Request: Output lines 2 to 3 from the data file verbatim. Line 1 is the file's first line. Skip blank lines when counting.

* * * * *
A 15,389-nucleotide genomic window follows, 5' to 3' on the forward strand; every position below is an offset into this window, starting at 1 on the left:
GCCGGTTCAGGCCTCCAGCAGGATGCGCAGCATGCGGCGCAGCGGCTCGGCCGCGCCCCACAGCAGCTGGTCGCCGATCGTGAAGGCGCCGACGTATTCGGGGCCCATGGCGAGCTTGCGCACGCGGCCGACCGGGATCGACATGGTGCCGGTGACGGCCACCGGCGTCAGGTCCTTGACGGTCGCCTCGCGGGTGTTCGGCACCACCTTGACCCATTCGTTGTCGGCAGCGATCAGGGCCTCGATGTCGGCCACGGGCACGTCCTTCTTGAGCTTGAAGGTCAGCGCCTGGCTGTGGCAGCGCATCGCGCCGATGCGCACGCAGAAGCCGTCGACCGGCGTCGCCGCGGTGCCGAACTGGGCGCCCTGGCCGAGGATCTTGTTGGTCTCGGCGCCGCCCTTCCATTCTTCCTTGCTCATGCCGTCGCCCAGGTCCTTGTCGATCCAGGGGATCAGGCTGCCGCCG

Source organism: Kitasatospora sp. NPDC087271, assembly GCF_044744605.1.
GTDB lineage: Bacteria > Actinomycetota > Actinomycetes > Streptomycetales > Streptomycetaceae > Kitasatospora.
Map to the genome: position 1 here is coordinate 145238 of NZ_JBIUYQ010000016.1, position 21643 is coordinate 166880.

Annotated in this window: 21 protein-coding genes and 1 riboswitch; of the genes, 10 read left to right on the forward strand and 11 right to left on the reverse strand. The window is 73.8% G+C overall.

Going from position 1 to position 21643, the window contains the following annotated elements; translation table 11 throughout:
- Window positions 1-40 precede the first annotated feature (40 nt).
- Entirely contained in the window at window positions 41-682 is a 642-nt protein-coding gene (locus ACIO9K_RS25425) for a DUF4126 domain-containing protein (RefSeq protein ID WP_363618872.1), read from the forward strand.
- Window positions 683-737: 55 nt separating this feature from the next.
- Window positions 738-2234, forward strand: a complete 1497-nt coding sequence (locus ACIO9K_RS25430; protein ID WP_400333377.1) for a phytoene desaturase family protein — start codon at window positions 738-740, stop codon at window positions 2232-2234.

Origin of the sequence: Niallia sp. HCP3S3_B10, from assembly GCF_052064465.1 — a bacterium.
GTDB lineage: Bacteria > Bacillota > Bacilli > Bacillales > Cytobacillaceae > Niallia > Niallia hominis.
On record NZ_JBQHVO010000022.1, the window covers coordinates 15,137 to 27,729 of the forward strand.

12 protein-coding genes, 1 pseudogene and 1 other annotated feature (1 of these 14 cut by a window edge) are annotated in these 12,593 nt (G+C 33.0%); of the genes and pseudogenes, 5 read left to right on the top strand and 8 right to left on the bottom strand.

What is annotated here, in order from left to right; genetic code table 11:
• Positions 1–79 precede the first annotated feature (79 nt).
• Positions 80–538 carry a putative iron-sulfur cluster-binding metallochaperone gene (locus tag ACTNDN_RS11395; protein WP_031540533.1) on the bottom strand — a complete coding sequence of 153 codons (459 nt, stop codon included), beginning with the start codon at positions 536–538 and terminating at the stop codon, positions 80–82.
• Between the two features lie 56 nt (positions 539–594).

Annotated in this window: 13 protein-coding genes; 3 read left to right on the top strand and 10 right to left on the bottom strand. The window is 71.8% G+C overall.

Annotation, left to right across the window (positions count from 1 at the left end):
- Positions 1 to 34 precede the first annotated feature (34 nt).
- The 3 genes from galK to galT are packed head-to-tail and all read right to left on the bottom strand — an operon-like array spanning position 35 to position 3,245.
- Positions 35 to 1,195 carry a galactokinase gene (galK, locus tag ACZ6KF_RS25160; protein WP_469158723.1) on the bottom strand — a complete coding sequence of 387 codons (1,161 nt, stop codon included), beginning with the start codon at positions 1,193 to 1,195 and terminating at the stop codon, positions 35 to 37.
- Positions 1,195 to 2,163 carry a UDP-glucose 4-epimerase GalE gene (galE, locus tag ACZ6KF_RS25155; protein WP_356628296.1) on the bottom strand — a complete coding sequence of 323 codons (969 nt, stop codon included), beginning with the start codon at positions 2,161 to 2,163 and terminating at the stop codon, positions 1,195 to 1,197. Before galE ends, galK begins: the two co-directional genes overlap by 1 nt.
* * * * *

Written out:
GCCGGTTCAGGCCTCCAGCAGGATGCGCAGCATGCGGCGCAGCGGCTCGGCCGCGCCCCACAGCAGCTGGTCGCCGATCGTGAAGGCGCCGACGTATTCGGGGCCCATGGCGAGCTTGCGCACGCGGCCGACCGGGATCGACATGGTGCCGGTGACGGCCACCGGCGTCAGGTCCTTGACGGTCGCCTCGCGGGTGTTCGGCACCACCTTGACCCATTCGTTGTCGGCAGCGATCAGGGCCTCGATGTCGGCCACGGGCACGTCCTTCTTGAGCTTGAAGGTCAGCGCCTGGCTGTGGCAGCGCATCGCGCCGATGCGCACGCAGAAGCCGTCGACCGGCGTCGCCGCGGTGCCGAACTGGGCGCCCTGGCCGAGGATCTTGTTGGTCTCGGCGCCGCCCTTCCATTCTTCCTTGCTCATGCCGTCGCCCAGGTCCTTGTCGATCCAGGGGATCAGGCTGCCGCCG

Source organism: Kitasatospora sp. NPDC087271, assembly GCF_044744605.1.